The kids actually built this robot back in 2016, but Matthias asked a few days ago if he could build it again. It was an easier build for him this time around!
Some of the differences this time:
- It took Matthias half a day to build the Lego Mindstorms: Mindcub3r robot then he programmed it yesterday. Last time, it took us two days to build, and Corran was the one who programmed it.
- He didn’t have to jimmy anything to get it working! Last time, we had to use a piece of cardboard to keep the cube from bouncing around too much. The robot worked properly right from the start.
- There are still scanning errors here and there, but for the most part, it solves the Rubik’s cube correctly.
- The type of Rubik’s cube matters! If you can get a decent one, that would work best in the robot. The smoother movement it has the better.
The instructions and programming are located at the same site as 3 years ago: MindCub3r for EV3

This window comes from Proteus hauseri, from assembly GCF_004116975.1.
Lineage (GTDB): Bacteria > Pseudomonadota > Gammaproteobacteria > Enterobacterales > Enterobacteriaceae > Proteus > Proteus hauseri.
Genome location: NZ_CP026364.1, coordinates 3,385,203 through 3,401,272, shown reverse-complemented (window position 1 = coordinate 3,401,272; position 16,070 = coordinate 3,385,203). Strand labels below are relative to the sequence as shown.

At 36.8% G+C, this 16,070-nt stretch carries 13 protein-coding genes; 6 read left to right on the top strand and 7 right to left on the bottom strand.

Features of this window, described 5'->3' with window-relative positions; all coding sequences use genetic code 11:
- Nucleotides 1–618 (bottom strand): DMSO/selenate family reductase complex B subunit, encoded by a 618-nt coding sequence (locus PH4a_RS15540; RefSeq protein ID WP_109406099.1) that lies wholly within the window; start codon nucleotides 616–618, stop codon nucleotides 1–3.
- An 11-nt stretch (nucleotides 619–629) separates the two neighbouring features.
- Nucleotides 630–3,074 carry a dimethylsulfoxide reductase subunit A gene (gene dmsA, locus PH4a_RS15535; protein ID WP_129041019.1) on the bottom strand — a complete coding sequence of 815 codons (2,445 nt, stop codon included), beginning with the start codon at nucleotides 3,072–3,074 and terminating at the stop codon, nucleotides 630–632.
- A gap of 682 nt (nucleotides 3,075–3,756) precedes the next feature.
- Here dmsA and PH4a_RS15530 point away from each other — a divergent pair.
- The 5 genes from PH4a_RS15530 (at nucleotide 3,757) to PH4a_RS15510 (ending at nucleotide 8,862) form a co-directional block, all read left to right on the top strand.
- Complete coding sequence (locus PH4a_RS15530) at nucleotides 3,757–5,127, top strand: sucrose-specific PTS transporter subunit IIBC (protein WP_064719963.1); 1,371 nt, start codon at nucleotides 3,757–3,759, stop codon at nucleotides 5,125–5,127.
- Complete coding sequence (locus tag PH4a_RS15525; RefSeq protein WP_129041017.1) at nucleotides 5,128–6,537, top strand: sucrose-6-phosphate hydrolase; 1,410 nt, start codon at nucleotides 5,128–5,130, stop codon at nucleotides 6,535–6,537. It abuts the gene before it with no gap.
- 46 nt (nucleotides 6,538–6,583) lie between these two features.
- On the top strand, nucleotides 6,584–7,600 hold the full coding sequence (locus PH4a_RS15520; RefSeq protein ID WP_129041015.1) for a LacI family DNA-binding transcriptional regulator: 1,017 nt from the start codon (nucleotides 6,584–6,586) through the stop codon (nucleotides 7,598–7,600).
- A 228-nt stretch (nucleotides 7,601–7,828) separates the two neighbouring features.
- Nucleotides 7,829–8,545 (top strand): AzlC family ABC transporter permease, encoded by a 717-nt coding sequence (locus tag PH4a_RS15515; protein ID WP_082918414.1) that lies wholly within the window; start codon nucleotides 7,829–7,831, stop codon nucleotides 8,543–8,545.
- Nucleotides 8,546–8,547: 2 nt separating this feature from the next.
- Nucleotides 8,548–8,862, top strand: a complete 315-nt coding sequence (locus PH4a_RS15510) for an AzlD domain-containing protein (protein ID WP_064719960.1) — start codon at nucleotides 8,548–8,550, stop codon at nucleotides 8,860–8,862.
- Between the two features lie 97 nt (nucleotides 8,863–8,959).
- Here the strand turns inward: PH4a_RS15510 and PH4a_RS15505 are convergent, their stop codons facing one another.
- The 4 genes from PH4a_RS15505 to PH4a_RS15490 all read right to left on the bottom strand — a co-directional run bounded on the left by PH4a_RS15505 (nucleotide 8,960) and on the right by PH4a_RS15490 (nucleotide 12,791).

The instructions are listed very clearly there so I won’t repeat them here.
You can also learn to solve the Rubik’s cube yourself. You Can Do the Rubik’s Cube is a good place to start!
Matthias has been using the Lego Mindstorms: MindCub3r for more than just solving the Rubik’s cube. He and his brothers like to solve the cube into different patterns. As an aside, I think you can program the MindCub3r to solve the cube into patterns instead of just the same color on each side.
The algorithm circled in yellow is a pattern that Matthias made up. He could figure out how to make the pattern in 22 moves, but the MindCub3r was able to solve it in 6 moves. If the MindCub3r can solve the pattern in 6 moves, that means that Matthias can make the pattern in 6 moves instead of 22, right? He ended up making a slow-motion video of the MindCub3r solving the cube from the pattern. Then, he watched the video, so that he could do those 6 moves IN REVERSE to get to the pattern faster than 22 moves. Yes, I know, that sounds really confusing, doesn’t it? It took me a while to figure out what he was talking about!
I think this is a problem that has been bugging Matthias all morning, even while he is supposed to be doing schoolwork. He seems pretty happy that he was able to solve it! And I’m sitting here just a bit flabbergasted at how his mind works!